JGS Colorado Created Genealogy Video
The Jewish Genealogical Society of Colorado has created an excellent seven-minute video on why we do family history called “Connecting to Your Roots.” It is located at http://www.leadel.net/jews-that-do-contest/videos/connecting-your-roots. The video is actually an entry in a contest. You can vote for the documentary at the site.
Google Class Action Agreement Under Scrutiny
The October 13, 2009, edition of Nu? What’s New? reported that Google has used the class action mechanism to reverse the permission needed to use copyrighted material. In a class action settlement with a small number of copyright owners, Google acquired the right to publish, without permission, any out-of-print book still under copyright unless the copyright owner came to Google and indicated they did not want the work to be published. Google was given the role to determine if a book was out of print. Copyright law states the potential user of copyrighted material must go to the owner for permission.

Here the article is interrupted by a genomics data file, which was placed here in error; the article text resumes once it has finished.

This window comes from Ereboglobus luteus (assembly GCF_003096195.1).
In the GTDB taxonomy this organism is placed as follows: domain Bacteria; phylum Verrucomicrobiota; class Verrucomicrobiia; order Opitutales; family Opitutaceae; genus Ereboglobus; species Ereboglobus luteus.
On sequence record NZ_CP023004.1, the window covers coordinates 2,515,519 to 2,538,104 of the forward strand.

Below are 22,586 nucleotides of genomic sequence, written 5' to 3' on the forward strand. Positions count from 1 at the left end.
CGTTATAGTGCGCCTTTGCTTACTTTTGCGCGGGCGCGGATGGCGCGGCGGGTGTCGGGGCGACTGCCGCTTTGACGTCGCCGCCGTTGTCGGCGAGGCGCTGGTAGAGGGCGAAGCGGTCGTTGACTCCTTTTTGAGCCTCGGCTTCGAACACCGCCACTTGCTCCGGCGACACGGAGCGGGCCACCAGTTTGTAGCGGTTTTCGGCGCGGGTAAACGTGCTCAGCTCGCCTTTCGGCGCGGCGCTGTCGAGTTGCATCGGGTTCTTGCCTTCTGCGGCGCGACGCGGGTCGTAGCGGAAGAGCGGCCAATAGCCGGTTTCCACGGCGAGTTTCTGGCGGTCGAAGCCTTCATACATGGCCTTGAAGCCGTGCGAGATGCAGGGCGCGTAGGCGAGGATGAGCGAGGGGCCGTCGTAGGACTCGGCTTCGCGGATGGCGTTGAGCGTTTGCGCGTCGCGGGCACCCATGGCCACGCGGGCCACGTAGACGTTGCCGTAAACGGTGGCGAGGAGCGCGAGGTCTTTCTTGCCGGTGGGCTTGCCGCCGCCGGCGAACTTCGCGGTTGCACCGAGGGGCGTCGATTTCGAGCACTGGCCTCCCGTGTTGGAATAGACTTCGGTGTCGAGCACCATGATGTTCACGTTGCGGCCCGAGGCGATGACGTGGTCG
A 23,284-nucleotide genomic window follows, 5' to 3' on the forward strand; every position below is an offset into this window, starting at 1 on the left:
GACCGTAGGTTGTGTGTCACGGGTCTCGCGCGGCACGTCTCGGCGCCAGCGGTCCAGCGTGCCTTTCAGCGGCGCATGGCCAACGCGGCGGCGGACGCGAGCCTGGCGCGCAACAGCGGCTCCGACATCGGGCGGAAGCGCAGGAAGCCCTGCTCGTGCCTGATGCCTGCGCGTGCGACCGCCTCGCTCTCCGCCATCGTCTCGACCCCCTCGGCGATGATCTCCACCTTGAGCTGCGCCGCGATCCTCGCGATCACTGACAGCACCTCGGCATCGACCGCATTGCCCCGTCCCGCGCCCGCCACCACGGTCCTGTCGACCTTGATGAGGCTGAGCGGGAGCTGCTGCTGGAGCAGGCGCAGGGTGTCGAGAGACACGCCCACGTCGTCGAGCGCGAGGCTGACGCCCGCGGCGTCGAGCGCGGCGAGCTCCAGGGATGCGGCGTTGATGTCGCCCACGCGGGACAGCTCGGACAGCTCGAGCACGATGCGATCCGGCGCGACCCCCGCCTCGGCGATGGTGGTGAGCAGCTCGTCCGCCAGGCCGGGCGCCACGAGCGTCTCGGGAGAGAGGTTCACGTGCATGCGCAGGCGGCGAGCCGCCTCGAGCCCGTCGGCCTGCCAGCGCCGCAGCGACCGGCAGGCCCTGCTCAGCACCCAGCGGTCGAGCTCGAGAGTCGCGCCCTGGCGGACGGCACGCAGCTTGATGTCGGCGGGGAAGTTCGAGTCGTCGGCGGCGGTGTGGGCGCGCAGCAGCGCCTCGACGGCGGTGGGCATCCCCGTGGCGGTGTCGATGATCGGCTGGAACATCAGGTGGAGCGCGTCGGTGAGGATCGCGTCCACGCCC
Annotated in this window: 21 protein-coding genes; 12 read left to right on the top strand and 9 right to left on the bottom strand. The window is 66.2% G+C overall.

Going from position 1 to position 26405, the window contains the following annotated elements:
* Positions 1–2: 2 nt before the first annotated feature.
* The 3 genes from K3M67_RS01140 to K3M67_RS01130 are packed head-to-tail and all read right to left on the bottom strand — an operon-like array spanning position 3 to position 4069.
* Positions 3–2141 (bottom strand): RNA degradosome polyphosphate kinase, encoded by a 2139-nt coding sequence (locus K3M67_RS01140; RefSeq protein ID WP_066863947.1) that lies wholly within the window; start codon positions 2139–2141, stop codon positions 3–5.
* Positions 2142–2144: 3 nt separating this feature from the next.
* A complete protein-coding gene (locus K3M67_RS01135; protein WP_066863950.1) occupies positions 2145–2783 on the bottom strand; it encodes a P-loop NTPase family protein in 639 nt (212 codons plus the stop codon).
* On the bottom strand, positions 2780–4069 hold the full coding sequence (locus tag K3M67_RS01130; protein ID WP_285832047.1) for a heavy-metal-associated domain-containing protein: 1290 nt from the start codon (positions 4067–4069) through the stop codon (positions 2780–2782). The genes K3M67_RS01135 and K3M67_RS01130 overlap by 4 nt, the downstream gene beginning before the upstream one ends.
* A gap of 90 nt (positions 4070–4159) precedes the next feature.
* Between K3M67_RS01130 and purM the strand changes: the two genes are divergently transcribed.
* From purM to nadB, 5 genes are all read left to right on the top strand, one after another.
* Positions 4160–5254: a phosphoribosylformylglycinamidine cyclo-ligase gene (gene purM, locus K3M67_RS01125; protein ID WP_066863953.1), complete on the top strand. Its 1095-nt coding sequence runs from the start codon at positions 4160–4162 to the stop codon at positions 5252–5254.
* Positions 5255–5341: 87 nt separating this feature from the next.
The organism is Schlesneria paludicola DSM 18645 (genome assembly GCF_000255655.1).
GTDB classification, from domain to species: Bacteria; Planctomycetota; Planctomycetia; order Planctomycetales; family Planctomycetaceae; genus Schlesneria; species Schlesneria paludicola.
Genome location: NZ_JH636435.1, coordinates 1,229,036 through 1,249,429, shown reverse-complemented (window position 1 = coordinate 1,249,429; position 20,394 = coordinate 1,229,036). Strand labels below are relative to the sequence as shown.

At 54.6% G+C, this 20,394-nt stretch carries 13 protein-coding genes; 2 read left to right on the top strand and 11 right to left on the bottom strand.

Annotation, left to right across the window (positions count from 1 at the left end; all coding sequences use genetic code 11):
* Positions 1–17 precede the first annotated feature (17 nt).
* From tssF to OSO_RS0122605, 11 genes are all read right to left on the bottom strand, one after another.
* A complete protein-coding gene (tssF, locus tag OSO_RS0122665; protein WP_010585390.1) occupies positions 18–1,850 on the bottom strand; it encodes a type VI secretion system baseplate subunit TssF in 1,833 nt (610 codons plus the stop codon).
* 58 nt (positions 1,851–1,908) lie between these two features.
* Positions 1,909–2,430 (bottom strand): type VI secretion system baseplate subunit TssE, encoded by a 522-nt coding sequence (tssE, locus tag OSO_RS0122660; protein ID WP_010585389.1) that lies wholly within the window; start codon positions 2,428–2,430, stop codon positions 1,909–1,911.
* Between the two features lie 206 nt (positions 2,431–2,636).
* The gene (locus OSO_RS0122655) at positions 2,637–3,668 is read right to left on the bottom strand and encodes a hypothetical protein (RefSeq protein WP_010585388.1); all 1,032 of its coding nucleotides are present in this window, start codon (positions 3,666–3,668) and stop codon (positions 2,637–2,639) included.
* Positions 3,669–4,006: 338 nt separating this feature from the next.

Now the U.S. Department of Justice has been reported to object to the settlement because it still raises class certification, copyright and antitrust issues. The DOJ said that “the amended settlement agreement suffers from the same core problem as the original agreement: it is an attempt to use the class action mechanism to implement forward-looking business arrangements that go far beyond the dispute before the court in this litigation.” Among those concerns is the DOJ’s belief that the amended agreement “still confers significant and possibly anticompetitive advantages on Google as a single entity, thereby enabling the company to be the only competitor in the digital marketplace with the rights to distribute and otherwise exploit a vast array of works in multiple formats.”
For additional information, see http://www.publishersweekly.com/article/ca6717779.html.
Israelis Create Rolltop Computer
First there was the desktop computer, then the laptop, then the netbook. Israeli technicians have taken the next step with a Rolltop computer. A demonstration can be found at http://www.road90.com/watch.php?id=nfmAGaEIph